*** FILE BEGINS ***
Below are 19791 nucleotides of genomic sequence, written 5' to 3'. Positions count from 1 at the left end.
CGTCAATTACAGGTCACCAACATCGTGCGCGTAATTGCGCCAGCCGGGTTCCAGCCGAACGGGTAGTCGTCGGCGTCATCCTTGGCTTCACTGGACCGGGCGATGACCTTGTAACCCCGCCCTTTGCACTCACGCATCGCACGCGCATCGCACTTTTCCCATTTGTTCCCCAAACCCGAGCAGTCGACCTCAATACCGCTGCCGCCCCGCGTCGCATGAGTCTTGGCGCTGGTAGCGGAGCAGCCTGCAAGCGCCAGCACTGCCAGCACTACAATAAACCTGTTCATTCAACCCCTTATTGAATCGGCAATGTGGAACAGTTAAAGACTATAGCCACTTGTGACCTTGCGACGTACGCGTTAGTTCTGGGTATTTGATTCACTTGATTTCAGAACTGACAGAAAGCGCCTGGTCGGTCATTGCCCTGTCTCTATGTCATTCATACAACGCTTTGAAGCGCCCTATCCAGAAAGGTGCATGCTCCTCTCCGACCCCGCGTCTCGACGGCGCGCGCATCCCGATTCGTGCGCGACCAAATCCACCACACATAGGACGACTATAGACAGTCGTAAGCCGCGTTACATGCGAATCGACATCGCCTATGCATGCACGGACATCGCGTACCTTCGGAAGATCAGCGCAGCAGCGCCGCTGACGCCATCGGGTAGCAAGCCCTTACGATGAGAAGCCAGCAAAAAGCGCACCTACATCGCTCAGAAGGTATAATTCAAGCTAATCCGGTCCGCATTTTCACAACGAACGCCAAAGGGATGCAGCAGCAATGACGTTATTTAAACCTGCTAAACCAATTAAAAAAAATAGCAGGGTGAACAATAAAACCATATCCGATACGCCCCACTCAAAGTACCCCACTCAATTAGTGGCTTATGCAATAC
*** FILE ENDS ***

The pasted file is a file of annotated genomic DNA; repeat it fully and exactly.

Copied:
Below are 19791 nucleotides of genomic sequence, written 5' to 3'. Positions count from 1 at the left end.
CGTCAATTACAGGTCACCAACATCGTGCGCGTAATTGCGCCAGCCGGGTTCCAGCCGAACGGGTAGTCGTCGGCGTCATCCTTGGCTTCACTGGACCGGGCGATGACCTTGTAACCCCGCCCTTTGCACTCACGCATCGCACGCGCATCGCACTTTTCCCATTTGTTCCCCAAACCCGAGCAGTCGACCTCAATACCGCTGCCGCCCCGCGTCGCATGAGTCTTGGCGCTGGTAGCGGAGCAGCCTGCAAGCGCCAGCACTGCCAGCACTACAATAAACCTGTTCATTCAACCCCTTATTGAATCGGCAATGTGGAACAGTTAAAGACTATAGCCACTTGTGACCTTGCGACGTACGCGTTAGTTCTGGGTATTTGATTCACTTGATTTCAGAACTGACAGAAAGCGCCTGGTCGGTCATTGCCCTGTCTCTATGTCATTCATACAACGCTTTGAAGCGCCCTATCCAGAAAGGTGCATGCTCCTCTCCGACCCCGCGTCTCGACGGCGCGCGCATCCCGATTCGTGCGCGACCAAATCCACCACACATAGGACGACTATAGACAGTCGTAAGCCGCGTTACATGCGAATCGACATCGCCTATGCATGCACGGACATCGCGTACCTTCGGAAGATCAGCGCAGCAGCGCCGCTGACGCCATCGGGTAGCAAGCCCTTACGATGAGAAGCCAGCAAAAAGCGCACCTACATCGCTCAGAAGGTATAATTCAAGCTAATCCGGTCCGCATTTTCACAACGAACGCCAAAGGGATGCAGCAGCAATGACGTTATTTAAACCTGCTAAACCAATTAAAAAAAATAGCAGGGTGAACAATAAAACCATATCCGATACGCCCCACTCAAAGTACCCCACTCAATTAGTGGCTTATGCAATAC